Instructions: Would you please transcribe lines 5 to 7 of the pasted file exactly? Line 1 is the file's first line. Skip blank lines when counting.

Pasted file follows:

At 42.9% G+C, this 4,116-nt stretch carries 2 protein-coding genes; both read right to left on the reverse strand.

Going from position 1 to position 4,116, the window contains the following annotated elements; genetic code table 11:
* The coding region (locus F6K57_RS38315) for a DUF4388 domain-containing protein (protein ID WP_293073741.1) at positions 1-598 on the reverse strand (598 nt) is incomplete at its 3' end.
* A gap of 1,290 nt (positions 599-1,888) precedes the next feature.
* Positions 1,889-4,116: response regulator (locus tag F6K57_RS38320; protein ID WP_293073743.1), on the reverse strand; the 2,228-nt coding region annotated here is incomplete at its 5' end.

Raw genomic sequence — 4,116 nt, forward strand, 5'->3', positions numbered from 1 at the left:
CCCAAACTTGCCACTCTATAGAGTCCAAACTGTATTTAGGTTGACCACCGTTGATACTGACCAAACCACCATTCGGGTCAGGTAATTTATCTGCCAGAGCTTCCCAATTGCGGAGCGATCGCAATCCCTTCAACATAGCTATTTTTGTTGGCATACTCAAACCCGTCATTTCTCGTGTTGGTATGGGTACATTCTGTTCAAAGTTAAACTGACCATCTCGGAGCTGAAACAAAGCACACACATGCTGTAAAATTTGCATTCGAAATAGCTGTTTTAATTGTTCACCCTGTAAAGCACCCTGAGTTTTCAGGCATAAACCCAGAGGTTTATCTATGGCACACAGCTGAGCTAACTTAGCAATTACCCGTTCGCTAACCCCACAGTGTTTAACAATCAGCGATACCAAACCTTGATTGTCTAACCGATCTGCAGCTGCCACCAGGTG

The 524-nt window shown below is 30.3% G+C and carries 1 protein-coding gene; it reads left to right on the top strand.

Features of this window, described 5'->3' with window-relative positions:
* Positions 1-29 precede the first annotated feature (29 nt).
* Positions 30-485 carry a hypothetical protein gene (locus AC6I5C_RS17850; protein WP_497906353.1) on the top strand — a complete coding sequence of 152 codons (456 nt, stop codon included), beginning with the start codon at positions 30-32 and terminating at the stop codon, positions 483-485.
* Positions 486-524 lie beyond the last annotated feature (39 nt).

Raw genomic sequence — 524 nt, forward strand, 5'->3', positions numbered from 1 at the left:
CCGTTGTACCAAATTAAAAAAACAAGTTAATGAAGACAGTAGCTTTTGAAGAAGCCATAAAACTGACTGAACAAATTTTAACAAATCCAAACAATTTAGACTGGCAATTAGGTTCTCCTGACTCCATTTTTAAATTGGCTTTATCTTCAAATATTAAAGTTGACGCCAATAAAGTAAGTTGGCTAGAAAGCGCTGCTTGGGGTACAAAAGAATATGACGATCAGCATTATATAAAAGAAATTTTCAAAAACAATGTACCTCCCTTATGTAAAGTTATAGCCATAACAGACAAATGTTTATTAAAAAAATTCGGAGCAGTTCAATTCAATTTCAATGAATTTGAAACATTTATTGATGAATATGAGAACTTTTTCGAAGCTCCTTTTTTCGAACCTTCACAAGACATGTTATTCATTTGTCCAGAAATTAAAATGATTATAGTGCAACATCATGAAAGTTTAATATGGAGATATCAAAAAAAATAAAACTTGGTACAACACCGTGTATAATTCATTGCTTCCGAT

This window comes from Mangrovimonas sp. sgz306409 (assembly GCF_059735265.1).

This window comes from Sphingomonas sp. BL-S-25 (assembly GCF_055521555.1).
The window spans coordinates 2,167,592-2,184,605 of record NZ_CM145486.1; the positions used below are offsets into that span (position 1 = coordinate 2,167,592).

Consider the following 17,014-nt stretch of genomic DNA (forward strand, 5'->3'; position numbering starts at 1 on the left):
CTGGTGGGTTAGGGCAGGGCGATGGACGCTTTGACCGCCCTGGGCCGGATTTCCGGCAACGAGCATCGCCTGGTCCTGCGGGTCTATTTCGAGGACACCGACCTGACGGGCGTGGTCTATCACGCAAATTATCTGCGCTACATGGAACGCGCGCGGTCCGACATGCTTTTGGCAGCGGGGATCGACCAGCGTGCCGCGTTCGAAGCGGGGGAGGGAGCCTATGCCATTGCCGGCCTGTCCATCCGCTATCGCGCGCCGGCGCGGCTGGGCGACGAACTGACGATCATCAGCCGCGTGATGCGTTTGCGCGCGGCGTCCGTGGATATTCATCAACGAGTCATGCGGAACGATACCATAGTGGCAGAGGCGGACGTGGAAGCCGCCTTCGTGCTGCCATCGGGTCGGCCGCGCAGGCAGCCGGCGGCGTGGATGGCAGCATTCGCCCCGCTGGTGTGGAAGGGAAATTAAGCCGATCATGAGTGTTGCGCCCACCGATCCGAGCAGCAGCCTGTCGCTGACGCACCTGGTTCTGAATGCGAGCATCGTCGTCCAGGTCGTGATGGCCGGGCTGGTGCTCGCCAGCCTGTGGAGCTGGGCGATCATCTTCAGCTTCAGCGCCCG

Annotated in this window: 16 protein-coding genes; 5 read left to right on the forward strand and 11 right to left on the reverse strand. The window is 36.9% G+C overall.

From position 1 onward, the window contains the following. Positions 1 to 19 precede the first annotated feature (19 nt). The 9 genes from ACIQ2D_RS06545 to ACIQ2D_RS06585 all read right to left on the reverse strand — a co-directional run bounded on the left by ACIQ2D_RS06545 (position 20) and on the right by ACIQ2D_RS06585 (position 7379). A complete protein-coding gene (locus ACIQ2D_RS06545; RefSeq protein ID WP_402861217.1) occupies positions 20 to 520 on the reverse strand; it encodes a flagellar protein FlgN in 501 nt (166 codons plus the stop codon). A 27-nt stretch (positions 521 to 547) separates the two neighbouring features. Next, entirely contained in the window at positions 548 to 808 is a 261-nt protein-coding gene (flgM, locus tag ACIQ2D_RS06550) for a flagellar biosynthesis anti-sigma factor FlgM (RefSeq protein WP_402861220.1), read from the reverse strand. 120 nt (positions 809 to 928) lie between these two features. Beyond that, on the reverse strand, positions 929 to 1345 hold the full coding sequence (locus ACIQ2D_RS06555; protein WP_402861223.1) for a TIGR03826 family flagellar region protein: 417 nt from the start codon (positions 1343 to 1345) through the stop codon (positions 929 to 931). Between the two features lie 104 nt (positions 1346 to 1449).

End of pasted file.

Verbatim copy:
* Positions 1,889-4,116: response regulator (locus tag F6K57_RS38320; protein ID WP_293073743.1), on the reverse strand; the 2,228-nt coding region annotated here is incomplete at its 5' end.

Raw genomic sequence — 4,116 nt, forward strand, 5'->3', positions numbered from 1 at the left:
CCCAAACTTGCCACTCTATAGAGTCCAAACTGTATTTAGGTTGACCACCGTTGATACTGACCAAACCACCATTCGGGTCAGGTAATTTATCTGCCAGAGCTTCCCAATTGCGGAGCGATCGCAATCCCTTCAACATAGCTATTTTTGTTGGCATACTCAAACCCGTCATTTCTCGTGTTGGTATGGGTACATTCTGTTCAAAGTTAAACTGACCATCTCGGAGCTGAAACAAAGCACACACATGCTGTAAAATTTGCATTCGAAATAGCTGTTTTAATTGTTCACCCTGTAAAGCACCCTGAGTTTTCAGGCATAAACCCAGAGGTTTATCTATGGCACACAGCTGAGCTAACTTAGCAATTACCCGTTCGCTAACCCCACAGTGTTTAACAATCAGCGATACCAAACCTTGATTGTCTAACCGATCTGCAGCTGCCACCAGGTG